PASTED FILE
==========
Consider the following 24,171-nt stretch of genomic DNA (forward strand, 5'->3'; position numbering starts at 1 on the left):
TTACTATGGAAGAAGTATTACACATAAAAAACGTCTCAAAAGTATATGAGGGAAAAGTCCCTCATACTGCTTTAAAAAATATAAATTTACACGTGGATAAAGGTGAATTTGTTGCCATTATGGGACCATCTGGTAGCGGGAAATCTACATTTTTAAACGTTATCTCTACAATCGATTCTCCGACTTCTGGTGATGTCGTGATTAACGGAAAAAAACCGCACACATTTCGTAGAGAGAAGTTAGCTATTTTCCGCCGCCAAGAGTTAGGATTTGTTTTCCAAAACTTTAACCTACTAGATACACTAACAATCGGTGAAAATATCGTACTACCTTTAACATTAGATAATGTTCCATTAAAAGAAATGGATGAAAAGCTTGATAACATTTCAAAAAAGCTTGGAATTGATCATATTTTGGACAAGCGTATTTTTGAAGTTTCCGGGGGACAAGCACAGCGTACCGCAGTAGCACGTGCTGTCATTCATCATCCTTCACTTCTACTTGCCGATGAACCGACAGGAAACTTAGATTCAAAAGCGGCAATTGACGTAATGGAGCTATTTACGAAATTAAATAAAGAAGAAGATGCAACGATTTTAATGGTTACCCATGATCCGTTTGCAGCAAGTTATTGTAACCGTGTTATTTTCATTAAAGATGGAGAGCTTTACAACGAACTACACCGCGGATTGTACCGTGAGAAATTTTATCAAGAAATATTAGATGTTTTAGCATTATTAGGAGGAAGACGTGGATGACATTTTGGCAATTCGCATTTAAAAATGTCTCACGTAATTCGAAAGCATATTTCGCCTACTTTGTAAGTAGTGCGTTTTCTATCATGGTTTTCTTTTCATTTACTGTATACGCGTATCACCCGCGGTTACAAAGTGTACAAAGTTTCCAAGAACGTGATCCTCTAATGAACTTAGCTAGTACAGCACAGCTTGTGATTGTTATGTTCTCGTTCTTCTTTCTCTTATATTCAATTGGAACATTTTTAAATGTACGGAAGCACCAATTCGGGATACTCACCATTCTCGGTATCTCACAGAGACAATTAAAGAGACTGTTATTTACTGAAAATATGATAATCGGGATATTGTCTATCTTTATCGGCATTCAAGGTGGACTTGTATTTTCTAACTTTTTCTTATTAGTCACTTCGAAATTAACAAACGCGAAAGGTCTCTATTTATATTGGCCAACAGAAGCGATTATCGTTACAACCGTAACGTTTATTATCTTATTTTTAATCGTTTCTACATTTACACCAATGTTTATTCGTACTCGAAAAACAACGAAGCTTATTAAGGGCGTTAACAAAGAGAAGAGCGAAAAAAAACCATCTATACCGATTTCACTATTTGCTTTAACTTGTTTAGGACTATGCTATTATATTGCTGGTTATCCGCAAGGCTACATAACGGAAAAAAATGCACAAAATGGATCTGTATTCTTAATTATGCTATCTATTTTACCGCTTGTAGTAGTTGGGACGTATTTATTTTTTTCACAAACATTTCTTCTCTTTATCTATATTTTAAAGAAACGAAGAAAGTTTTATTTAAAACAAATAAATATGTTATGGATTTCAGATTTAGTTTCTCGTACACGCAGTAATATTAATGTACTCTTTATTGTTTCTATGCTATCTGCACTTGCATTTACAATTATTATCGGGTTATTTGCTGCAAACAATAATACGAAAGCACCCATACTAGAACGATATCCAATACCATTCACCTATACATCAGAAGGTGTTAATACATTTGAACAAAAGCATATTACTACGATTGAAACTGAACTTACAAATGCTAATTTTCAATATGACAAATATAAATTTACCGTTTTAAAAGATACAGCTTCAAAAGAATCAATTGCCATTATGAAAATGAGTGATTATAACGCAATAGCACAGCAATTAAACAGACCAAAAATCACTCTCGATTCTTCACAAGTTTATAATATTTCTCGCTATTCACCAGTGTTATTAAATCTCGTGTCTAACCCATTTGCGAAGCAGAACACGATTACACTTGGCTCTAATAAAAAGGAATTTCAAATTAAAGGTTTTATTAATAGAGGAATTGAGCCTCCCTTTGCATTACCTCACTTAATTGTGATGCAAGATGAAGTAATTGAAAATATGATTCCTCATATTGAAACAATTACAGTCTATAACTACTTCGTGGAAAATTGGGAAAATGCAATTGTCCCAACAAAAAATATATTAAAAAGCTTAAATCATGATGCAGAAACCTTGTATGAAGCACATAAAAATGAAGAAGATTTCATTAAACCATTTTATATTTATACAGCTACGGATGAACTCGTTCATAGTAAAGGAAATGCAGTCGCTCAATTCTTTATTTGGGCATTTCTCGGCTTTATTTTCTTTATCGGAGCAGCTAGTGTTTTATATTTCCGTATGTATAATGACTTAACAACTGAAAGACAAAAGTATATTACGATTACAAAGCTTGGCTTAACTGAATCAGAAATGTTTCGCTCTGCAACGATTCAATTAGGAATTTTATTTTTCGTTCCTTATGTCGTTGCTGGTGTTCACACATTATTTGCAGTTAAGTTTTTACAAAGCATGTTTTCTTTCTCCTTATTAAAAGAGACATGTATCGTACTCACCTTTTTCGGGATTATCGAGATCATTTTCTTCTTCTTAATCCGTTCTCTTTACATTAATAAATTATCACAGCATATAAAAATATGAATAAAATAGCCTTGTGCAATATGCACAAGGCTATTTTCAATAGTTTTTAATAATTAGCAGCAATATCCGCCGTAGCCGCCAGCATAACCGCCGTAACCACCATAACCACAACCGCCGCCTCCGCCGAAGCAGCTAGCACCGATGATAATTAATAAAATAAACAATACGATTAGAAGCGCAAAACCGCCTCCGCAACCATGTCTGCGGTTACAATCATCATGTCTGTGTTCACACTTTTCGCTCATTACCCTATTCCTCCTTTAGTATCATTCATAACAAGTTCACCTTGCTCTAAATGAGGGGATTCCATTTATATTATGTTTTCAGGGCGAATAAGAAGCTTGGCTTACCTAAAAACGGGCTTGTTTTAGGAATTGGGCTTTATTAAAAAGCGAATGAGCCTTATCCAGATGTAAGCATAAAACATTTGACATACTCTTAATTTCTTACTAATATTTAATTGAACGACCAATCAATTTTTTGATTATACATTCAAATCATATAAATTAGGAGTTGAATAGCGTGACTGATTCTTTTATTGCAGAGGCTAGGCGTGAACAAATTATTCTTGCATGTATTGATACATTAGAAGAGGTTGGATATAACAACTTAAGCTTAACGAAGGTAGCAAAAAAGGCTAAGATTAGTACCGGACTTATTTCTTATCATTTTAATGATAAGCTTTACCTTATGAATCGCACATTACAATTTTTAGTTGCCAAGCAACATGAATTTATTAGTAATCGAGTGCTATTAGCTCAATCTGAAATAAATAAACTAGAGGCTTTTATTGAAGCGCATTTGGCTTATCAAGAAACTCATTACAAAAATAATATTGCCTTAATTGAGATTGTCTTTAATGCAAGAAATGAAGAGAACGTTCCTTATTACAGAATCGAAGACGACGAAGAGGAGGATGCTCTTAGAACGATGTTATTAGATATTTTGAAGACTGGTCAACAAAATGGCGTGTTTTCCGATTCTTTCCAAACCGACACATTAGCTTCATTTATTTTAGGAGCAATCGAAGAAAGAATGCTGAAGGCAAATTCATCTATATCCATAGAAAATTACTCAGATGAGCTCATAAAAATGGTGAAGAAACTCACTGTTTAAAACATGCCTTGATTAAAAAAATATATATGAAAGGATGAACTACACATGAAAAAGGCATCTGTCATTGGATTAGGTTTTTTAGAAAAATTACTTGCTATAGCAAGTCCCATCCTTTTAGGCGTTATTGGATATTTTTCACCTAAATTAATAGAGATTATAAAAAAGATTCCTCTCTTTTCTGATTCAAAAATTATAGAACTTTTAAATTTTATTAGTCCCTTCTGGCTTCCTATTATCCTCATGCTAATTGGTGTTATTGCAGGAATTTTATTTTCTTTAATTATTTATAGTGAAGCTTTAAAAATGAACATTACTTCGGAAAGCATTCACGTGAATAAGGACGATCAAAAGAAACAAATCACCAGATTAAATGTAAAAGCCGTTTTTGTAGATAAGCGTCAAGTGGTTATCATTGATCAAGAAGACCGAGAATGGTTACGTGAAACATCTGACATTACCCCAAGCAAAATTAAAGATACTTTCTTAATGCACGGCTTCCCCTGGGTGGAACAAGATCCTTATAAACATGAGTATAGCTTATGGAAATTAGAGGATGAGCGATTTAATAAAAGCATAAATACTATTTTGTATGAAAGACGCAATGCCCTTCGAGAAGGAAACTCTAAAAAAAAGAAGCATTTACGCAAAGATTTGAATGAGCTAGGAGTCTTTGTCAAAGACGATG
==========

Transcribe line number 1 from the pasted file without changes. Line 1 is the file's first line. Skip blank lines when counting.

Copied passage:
Consider the following 24,171-nt stretch of genomic DNA (forward strand, 5'->3'; position numbering starts at 1 on the left):